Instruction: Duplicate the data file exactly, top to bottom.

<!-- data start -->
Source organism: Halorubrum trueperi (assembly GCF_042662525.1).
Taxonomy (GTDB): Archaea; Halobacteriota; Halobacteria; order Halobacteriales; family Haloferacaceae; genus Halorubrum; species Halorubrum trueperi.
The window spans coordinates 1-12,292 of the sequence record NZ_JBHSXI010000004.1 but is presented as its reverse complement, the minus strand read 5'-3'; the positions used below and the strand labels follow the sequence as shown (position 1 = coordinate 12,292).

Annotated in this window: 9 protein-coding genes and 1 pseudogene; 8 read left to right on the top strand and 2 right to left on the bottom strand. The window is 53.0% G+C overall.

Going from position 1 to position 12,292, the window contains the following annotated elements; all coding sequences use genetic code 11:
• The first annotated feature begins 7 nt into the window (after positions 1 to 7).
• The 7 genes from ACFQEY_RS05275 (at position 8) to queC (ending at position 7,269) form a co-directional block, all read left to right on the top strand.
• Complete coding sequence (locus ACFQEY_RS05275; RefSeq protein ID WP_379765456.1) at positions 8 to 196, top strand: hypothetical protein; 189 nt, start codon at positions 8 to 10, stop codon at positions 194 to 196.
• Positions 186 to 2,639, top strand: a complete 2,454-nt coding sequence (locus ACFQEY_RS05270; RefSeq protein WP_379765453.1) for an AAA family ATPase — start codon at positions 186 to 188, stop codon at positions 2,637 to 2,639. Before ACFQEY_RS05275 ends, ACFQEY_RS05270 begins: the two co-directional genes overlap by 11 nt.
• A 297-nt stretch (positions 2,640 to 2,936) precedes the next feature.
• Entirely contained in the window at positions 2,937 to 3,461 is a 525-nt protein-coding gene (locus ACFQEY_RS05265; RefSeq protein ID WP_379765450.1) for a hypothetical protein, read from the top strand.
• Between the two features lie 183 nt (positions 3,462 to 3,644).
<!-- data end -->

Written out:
Source organism: Halorubrum trueperi (assembly GCF_042662525.1).
Taxonomy (GTDB): Archaea; Halobacteriota; Halobacteria; order Halobacteriales; family Haloferacaceae; genus Halorubrum; species Halorubrum trueperi.
The window spans coordinates 1-12,292 of the sequence record NZ_JBHSXI010000004.1 but is presented as its reverse complement, the minus strand read 5'-3'; the positions used below and the strand labels follow the sequence as shown (position 1 = coordinate 12,292).

Annotated in this window: 9 protein-coding genes and 1 pseudogene; 8 read left to right on the top strand and 2 right to left on the bottom strand. The window is 53.0% G+C overall.

Going from position 1 to position 12,292, the window contains the following annotated elements; all coding sequences use genetic code 11:
• The first annotated feature begins 7 nt into the window (after positions 1 to 7).
• The 7 genes from ACFQEY_RS05275 (at position 8) to queC (ending at position 7,269) form a co-directional block, all read left to right on the top strand.
• Complete coding sequence (locus ACFQEY_RS05275; RefSeq protein ID WP_379765456.1) at positions 8 to 196, top strand: hypothetical protein; 189 nt, start codon at positions 8 to 10, stop codon at positions 194 to 196.
• Positions 186 to 2,639, top strand: a complete 2,454-nt coding sequence (locus ACFQEY_RS05270; RefSeq protein WP_379765453.1) for an AAA family ATPase — start codon at positions 186 to 188, stop codon at positions 2,637 to 2,639. Before ACFQEY_RS05275 ends, ACFQEY_RS05270 begins: the two co-directional genes overlap by 11 nt.
• A 297-nt stretch (positions 2,640 to 2,936) precedes the next feature.
• Entirely contained in the window at positions 2,937 to 3,461 is a 525-nt protein-coding gene (locus ACFQEY_RS05265; RefSeq protein ID WP_379765450.1) for a hypothetical protein, read from the top strand.
• Between the two features lie 183 nt (positions 3,462 to 3,644).